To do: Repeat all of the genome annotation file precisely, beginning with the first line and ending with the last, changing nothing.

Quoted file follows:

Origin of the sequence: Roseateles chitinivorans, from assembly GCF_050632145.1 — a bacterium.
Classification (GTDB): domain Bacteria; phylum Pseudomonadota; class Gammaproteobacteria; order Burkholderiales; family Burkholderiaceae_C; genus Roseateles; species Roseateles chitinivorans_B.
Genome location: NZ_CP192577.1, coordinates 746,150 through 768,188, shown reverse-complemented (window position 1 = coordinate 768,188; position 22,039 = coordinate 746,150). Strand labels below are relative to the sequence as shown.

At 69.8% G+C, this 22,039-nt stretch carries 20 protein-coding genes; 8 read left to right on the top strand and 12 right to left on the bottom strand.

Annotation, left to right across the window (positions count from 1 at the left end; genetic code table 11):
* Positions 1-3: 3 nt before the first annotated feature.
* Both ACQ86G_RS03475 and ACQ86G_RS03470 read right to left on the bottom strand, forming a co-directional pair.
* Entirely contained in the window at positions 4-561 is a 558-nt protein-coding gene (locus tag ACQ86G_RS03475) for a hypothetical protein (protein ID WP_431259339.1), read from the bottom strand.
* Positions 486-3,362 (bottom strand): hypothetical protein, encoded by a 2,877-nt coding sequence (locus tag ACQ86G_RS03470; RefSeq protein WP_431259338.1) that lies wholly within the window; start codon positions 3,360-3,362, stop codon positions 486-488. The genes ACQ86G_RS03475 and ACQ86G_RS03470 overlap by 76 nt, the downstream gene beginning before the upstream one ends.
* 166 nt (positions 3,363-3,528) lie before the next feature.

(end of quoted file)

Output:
Origin of the sequence: Roseateles chitinivorans, from assembly GCF_050632145.1 — a bacterium.
Classification (GTDB): domain Bacteria; phylum Pseudomonadota; class Gammaproteobacteria; order Burkholderiales; family Burkholderiaceae_C; genus Roseateles; species Roseateles chitinivorans_B.
Genome location: NZ_CP192577.1, coordinates 746,150 through 768,188, shown reverse-complemented (window position 1 = coordinate 768,188; position 22,039 = coordinate 746,150). Strand labels below are relative to the sequence as shown.

At 69.8% G+C, this 22,039-nt stretch carries 20 protein-coding genes; 8 read left to right on the top strand and 12 right to left on the bottom strand.

Annotation, left to right across the window (positions count from 1 at the left end; genetic code table 11):
* Positions 1-3: 3 nt before the first annotated feature.
* Both ACQ86G_RS03475 and ACQ86G_RS03470 read right to left on the bottom strand, forming a co-directional pair.
* Entirely contained in the window at positions 4-561 is a 558-nt protein-coding gene (locus tag ACQ86G_RS03475) for a hypothetical protein (protein ID WP_431259339.1), read from the bottom strand.
* Positions 486-3,362 (bottom strand): hypothetical protein, encoded by a 2,877-nt coding sequence (locus tag ACQ86G_RS03470; RefSeq protein WP_431259338.1) that lies wholly within the window; start codon positions 3,360-3,362, stop codon positions 486-488. The genes ACQ86G_RS03475 and ACQ86G_RS03470 overlap by 76 nt, the downstream gene beginning before the upstream one ends.
* 166 nt (positions 3,363-3,528) lie before the next feature.